Terry Gray told David that currently one Arkansas school has a bid on the table for a new safe room. He described it as a concrete box with two bathrooms. Its construction costs about $205 per square foot. On the other hand, Monolithic builds complete schools for less than $120 per square foot.

A Follow-up Call

June 22, 2006: We called Terry Gray to ask his permission to quote from his email invitation in this article. He agreed and added, “My plan, as far as Monolithic Domes are concerned, is to continue making our customers aware that this design is a viable, cost-effective, energy-efficient design that they should consider. So any schools that contact me — or any of our other customers that contact me — asking about safe rooms, I’ll make it a point to let them know that Monolithic Domes are an option that is worthy of consideration.”

Another Invitation

As a result of his June 15th presentation in Blytheville, David received a second invitation.

July 7, 2006: Kathy Botsford, Director of the Pulaski County Office of Emergency Management, sent David an email asking him to address the Local Emergency Planning Committee for Pulaski County — Arkansas’ most densely populated county.

This conference was scheduled for October 18, 2006 at the Arkansas State Police Headquarters in Little Rock, and of course David agreed to participate.

According to Ms. Botsford, the conference’s 50 or so attendees will include local industry and first responders (police, fire and EMS), mayors of various municipalities and, if available, representatives of U.S. Senator Blanche Lincoln and Congressman Vic Snyder.

More Interest in Monolithic Domes

Tucked inside the Ozarks close to the northwest corner of Arkansas, Green Forest has a population of less than 3000 residents and a land area of just 2.3 square miles.

July 17, 2006: David talked with Superintendent Dr. Larry Bennett and the School Board of this small community about the advantages of Monolithic Domes.

In its July 24 edition, the Carroll County News featured a front page article about the meeting. It said that Dr. Bennett was interested in Monolithic Domes because of their “long-term energy usage.”

The article also reported that on July 19 “school board members and administrators toured a facility with two monolithic dome structures at a school in Beggs, Okla. They looked at the structure, the efficiency, their outside appearance, and the energy usage of the buildings….”

The State of Arkansas approved Green Forest’s plans for a new middle school and will provide 57 percent of the funding if voters approve a needed tax increase in September.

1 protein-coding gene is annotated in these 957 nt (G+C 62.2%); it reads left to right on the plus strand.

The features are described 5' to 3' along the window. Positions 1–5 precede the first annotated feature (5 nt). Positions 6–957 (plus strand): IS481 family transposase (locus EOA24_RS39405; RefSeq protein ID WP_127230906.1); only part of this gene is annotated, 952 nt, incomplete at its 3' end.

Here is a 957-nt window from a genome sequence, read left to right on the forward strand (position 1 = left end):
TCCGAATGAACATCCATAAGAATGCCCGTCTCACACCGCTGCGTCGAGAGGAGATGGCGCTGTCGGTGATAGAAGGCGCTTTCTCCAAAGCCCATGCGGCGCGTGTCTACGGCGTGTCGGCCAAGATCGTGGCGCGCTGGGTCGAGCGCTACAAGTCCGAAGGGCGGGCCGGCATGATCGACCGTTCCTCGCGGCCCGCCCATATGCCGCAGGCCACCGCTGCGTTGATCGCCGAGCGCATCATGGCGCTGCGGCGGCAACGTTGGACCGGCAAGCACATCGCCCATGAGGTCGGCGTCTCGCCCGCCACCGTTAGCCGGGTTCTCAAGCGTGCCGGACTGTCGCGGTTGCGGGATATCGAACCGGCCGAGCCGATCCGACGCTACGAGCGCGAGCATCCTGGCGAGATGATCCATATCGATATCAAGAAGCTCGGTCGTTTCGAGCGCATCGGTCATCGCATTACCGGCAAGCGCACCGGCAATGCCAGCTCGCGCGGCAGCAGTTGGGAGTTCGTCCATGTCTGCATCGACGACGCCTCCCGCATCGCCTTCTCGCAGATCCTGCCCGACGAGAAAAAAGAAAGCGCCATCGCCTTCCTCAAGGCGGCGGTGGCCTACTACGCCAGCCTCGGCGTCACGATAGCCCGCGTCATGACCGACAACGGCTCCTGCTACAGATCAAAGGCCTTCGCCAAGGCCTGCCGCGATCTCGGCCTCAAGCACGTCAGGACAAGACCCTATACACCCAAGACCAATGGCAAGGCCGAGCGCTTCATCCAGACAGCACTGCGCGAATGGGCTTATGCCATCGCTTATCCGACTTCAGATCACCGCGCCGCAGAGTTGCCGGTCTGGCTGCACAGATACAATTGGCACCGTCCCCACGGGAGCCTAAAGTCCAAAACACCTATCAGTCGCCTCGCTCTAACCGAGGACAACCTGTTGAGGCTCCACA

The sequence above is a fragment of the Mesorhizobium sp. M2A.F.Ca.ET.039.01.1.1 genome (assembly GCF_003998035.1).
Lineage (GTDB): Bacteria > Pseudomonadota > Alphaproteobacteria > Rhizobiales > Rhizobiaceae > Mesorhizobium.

The AEMA 2006 Conference

August 30 to September 1, 2006: David B. South, Judy, David’s wife, and Anne Sutherland, Monolithic’s Events Coordinator, traveled to the Wyndham Riverfront Hotel in North Little Rock, Arkansas. Their goal: the Arkansas Emergency Management Association’s Conference.

Two hundred seventy-three other attendees, mainly from Arkansas, but a few from Texas, Oklahoma, Louisiana and Tennessee joined them there. They included national, state and county representatives from various groups and organizations, all of whom were primarily interested in safety and disaster preparedness.

“Most of those at this conference were somehow involved in handling or preventing emergencies,” David said. “They were 911 coordinators, police and fire chiefs, first responders. Many are involved in Homeland Security and preparedness for everything from natural disasters and terrorism attacks to Pandemic Flu, the movement of radioactive materials and even emergency animal care.

“It was a unique group of professionals — all very aware of the dangers facing us — and all looking for answers and solutions,” he added.

The Conference’s three days were chock-full of group meetings and presentations, including the keynote speech by Jason Jackson, Wal-Mart’s Director of Business Continuity, and talks by FEMA, the National Weather Service and two by David.

He said, “In my presentations, I showed slides and told them how Monolithic Domes could provide one of the answers they were seeking: a safe haven from most natural disasters that could be built at an affordable price.

“I was addressing folks who knew that Arkansas has 27 counties that are in an extreme earthquake zone,” David said. “We discussed how with a hurricane we usually have about a five-day notice. If a tornado is expected, the area is usually warned hours before it’s expected and at least fifteen minutes before it actually hits. But an earthquake usually just happens — absolutely no notice, no warning — instantaneous disaster.